15 Dafna Linzer, “Bush Officials Defend India Deal,” Washington Post, July 20, 2005.
effort to stabilize that country. India’s U.N. Mission has voted with the United States
roughly 20 percent of the time over the past five years.16
According to the current Indian Prime Minister, three major factors have driven
a redefinition of U.S.-India ties: the end of the Cold War, the accelerating pace of
globalization, and the increasing influence of nearly two million Indian-Americans.
However, there is concern among elements of India’s security establishment and
influential leftist political parties that the United States is seeking to turn India into
a regional “client state.” In accord with India’s traditional nonalignment sentiments,
leftist figures have called the July 18 Joint Statement overly concessional to U.S.
interests and a further violation of the ruling coalition’s commitment to independence
in foreign affairs. Such criticism may have elicited assurances by India’s defense
ministry that decisions about any future joint Indian-U.S. military operations would
be strictly guided by India’s national interest and the principles of its foreign and
defense policies. In 2003, the Indian external affairs minister denied that India’s
relations with the United States could be used as a “counterforce” against China,
saying, “We categorically reject such notions based on outmoded concepts like
balance of power. We do not seek to develop relations with one country to
The Administration’s policy of assisting India’s rise as a major power has
significant implications for U.S. interests in Asia and beyond. The course of U.S.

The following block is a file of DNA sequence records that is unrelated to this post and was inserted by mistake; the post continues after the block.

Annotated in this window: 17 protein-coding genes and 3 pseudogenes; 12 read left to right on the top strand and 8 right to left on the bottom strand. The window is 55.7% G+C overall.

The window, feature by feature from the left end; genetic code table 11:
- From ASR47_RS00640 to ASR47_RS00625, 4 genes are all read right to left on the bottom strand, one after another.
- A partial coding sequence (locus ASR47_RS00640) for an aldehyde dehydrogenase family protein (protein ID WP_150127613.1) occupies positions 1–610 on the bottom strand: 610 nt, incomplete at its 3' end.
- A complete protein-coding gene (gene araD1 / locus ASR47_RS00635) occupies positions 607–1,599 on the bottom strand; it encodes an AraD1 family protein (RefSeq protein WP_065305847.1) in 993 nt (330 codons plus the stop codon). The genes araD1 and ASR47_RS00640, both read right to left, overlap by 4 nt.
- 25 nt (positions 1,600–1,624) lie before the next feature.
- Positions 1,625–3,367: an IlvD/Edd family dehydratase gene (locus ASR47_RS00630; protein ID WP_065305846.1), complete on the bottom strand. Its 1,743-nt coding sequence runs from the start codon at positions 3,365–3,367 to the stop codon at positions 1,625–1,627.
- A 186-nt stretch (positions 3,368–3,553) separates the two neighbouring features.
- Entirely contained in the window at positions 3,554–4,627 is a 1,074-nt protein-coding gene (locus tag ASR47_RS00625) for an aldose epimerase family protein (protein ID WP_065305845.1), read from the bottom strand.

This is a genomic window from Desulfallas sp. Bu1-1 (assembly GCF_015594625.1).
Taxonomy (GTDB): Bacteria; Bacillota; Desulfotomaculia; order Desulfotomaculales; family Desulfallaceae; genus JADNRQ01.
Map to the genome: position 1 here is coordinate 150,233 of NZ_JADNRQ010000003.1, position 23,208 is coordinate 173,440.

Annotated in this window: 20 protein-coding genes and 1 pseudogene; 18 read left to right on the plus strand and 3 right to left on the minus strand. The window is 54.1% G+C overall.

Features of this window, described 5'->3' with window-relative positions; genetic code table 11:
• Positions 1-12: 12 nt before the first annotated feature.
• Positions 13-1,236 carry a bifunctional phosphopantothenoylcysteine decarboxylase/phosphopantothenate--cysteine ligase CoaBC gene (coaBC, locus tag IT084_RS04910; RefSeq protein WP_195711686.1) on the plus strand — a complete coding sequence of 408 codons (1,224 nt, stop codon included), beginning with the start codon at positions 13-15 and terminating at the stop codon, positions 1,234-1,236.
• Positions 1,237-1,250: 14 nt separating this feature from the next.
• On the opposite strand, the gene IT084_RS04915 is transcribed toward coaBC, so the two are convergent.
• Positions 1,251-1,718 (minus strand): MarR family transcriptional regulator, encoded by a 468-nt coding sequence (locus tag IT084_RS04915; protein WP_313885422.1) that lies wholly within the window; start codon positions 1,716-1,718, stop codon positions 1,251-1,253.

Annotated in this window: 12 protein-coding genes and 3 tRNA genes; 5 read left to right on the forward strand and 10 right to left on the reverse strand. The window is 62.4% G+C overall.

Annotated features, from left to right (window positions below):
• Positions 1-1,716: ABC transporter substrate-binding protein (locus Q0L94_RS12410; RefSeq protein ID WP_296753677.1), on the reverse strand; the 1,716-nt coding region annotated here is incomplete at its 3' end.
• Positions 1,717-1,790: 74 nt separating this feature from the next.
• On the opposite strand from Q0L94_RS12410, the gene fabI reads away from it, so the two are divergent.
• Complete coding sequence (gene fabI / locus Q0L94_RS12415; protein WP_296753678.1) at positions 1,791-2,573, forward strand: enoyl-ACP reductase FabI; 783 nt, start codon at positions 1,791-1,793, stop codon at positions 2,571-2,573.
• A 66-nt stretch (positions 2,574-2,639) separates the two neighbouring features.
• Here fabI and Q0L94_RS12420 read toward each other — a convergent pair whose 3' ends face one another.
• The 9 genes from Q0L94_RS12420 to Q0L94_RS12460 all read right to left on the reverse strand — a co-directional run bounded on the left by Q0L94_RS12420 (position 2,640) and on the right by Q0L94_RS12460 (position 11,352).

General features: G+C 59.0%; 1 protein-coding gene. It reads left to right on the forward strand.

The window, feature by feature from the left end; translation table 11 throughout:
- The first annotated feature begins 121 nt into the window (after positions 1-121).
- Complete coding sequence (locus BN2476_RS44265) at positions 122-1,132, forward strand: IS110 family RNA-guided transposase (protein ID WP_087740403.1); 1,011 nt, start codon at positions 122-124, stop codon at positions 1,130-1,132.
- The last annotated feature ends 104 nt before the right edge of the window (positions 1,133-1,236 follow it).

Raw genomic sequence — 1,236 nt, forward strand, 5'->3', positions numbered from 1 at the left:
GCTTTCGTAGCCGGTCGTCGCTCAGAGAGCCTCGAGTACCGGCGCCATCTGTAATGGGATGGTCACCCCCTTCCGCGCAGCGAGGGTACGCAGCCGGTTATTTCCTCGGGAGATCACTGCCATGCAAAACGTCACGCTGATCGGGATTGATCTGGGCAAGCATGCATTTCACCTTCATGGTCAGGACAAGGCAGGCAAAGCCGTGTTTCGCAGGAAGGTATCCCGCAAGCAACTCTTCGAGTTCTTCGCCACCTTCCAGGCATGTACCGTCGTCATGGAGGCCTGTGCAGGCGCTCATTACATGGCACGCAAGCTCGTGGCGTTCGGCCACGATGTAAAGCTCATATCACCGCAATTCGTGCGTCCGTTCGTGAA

relations with China and Pakistan, especially — and the relationship between Beijing
and Islamabad, itself — is likely to be affected by an increase in U.S.-India strategic
ties. Of most immediate interest to the U.S. Congress may be the Bush
Administration’s intention to achieve “full civilian nuclear energy cooperation with
India,” and its promise to bring before Congress related and required legislative
proposals.18 Many in Congress also express concerns about India’s relations with
Iran and the possibility that New Delhi’s policies toward Tehran’s controversial
nuclear program may not be congruent with those of Washington. More broadly,
congressional oversight of U.S. foreign relations in Asia likely will include
consideration of the potential implications of increased U.S. cooperation with India
in functional areas such as arms sales and high-technology trade. With rapid
increases in Indian and Chinese influence on the world stage, many in Congress will
16 “Indian Parliament Resolution Deplores US Action in Iraq,” Dow Jones International,
Apr. 8, 2003; “India to Send Troops in Case of UN Mandate: Pranab,” Times of India
(Delhi), June 14, 2004; U.S. Department of State, “Voting Practices in the United Nations.”
17 Prime Minister Manmohan Singh, “India and the U.S.: Towards a New Partnership”